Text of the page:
Colorado

The Daily Churn: Friday

Updated 2:30 p.m.: Three people have removed themselves from consideration for state education commissioner, should Dwight Jones take the job of Las Vegas schools superintendent. They didn’t volunteer the info – we asked them. They are Harrison District 2 Superintendent Mike Miles, Denver Public Schools Superintendent Tom Boasberg – “No, I remain totally committed to and invigorated by my job” – and Aurora Public Schools Superintendent John Barry – “I have committed to being the superintendent in Aurora Public Schools for five to ten years so I am not a candidate for commissioner should the position become available.”

Meanwhile, the Colorado League of Charter Schools has sent out a Facebook message about Monday’s Oprah Winfrey show, which will feature the documentary “Waiting for ‘Superman.’ ” According to League spokeswoman Stacy Rivera, “As part of the show, Oprah will make a surprise announcement about DSST,” also known as the Denver School of Science and Technology. It’s set to air at 4 p.m. Monday on KCNC Ch. 4. The documentary by Davis Guggenheim, who directed “An Inconvenient Truth,” is getting lots of attention, including its very own “anti” Facebook page, NOT waiting for Superman.

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What’s churning:

News that Education Commissioner Dwight Jones is one of three finalists for the Clark County, Nevada (Las Vegas) superintendent’s job has the gossip mill spinning at full speed. As always seems to be the case in such situations, possible candidates aren’t saying publicly that they are interested in the job. But that doesn’t keep people from speculating.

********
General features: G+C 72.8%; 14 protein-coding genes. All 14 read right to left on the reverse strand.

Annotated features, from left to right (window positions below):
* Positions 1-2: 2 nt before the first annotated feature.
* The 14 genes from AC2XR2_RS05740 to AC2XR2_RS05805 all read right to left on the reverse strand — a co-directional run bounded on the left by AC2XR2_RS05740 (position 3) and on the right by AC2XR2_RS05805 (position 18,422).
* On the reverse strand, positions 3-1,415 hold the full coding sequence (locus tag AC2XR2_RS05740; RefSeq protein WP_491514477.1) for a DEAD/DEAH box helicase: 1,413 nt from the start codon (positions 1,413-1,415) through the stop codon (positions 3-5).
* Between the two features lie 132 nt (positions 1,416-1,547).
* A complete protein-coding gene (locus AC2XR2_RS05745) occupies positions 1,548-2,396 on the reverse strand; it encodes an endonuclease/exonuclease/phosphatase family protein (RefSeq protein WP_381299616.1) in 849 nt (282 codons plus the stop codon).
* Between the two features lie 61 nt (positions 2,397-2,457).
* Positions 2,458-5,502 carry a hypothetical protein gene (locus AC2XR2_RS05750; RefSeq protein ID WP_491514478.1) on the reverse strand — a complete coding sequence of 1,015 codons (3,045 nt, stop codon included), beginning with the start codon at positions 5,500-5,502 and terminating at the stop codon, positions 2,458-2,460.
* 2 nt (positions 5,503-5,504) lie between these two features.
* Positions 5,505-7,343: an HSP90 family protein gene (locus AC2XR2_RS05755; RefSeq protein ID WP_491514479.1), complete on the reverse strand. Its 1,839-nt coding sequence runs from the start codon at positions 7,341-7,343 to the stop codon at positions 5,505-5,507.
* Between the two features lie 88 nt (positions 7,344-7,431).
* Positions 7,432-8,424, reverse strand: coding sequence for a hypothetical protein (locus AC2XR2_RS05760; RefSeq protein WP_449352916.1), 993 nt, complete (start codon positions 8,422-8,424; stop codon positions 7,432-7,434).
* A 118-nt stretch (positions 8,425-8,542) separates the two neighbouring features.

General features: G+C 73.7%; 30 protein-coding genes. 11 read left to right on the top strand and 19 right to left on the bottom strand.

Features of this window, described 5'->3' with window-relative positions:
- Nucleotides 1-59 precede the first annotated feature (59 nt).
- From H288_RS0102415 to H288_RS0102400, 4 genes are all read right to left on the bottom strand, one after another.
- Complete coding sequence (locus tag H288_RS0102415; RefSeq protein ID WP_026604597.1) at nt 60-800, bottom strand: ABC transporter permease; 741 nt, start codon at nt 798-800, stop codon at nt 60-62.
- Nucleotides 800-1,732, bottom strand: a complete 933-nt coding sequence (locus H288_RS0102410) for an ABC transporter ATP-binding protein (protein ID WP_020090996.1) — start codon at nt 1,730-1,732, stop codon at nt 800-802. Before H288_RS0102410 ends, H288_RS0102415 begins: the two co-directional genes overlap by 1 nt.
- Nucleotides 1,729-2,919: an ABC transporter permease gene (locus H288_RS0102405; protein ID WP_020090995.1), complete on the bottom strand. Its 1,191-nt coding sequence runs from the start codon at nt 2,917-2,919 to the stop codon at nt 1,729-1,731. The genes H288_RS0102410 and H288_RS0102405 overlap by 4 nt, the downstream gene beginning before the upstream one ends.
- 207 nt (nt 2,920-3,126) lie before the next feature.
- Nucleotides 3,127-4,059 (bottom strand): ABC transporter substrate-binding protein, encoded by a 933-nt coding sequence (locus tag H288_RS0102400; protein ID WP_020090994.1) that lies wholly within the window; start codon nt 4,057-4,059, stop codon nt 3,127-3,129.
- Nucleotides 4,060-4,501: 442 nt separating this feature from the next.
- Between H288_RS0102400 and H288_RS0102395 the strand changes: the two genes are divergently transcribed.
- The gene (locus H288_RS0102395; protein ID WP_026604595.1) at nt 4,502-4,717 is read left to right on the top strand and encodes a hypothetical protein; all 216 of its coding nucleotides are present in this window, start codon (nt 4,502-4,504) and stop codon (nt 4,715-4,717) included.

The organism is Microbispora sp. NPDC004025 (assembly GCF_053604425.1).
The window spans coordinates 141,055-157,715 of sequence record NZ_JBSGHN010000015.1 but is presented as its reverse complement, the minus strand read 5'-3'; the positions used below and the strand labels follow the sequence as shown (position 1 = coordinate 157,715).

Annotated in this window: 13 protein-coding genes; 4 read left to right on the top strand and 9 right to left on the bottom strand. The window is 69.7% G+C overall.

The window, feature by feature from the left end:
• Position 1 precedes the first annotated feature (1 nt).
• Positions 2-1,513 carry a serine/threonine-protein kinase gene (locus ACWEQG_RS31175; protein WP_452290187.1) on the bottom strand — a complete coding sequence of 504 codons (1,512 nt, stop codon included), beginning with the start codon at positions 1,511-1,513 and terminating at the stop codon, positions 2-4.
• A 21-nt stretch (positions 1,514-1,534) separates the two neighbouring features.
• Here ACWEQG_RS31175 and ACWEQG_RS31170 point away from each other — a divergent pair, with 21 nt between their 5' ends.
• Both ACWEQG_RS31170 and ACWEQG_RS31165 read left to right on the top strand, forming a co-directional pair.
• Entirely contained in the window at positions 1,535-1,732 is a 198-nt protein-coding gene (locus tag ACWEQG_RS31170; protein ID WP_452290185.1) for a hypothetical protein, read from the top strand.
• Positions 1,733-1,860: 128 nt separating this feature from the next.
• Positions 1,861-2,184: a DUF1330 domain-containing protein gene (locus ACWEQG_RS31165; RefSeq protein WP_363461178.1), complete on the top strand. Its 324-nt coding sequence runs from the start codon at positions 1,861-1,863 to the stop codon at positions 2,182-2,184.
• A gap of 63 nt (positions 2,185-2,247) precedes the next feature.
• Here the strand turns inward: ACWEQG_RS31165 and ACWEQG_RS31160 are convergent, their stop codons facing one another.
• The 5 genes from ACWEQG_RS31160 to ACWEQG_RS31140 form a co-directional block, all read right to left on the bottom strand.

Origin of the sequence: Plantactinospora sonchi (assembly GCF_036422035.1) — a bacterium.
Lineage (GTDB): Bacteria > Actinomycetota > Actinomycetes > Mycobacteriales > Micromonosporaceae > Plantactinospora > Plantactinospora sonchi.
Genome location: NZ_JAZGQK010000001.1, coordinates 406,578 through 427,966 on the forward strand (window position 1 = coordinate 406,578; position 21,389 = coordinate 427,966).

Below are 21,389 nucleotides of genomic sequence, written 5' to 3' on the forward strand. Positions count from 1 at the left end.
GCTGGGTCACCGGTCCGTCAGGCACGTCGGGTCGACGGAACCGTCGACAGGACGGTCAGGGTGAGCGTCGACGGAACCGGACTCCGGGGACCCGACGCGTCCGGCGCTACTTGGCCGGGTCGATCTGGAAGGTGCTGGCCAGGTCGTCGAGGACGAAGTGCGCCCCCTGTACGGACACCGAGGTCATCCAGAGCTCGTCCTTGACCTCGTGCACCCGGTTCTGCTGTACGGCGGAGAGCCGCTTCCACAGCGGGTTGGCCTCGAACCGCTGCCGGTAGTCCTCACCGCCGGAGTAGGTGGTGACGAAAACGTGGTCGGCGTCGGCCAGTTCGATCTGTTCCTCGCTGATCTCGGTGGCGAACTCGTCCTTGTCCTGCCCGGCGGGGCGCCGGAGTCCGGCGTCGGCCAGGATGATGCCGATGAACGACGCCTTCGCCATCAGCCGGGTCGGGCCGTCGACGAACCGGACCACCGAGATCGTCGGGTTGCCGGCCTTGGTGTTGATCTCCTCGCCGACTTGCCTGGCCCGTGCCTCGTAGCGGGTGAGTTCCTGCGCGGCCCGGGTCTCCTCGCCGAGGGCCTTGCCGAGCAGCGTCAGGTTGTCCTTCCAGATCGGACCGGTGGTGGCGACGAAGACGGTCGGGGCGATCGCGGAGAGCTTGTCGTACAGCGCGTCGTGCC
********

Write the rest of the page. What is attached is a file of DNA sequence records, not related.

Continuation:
One name mentioned frequently is Lieutenant Gov. Barbara O’Brien. She isn’t talking, other than to praise Jones effusively. Other names: Mike Miles, superintendent of Harrison School District 2. Miles told EdNews flat-out that he isn’t interested. Also, Denver Superintendent Tom Boasberg (he said he’s not interested – “I remain totally committed to and invigorated by my job.”) and Aurora Superintendent John Barry (also saying no – “I have committed to being the superintendent in Aurora Public Schools for five to ten years so I am not a candidate for commissioner should the position become available.”)

But the fantasy candidate for many education reformers gathered this week for a conference in Aspen is Washington D.C. Schools Chancellor Michelle Rhee. Her boss, Mayor Adrian Fenty, lost a primary this week, and so Rhee is probably out within the next few months. She is marrying Sacramento Mayor Kevin Johnson, and her parents live in Colorado. So a move west might be appealing. At this point, though, Rhee as commissioner remains wild speculation.

Meanwhile, you can read what the Las Vegas newspapers are saying about Jones here and here.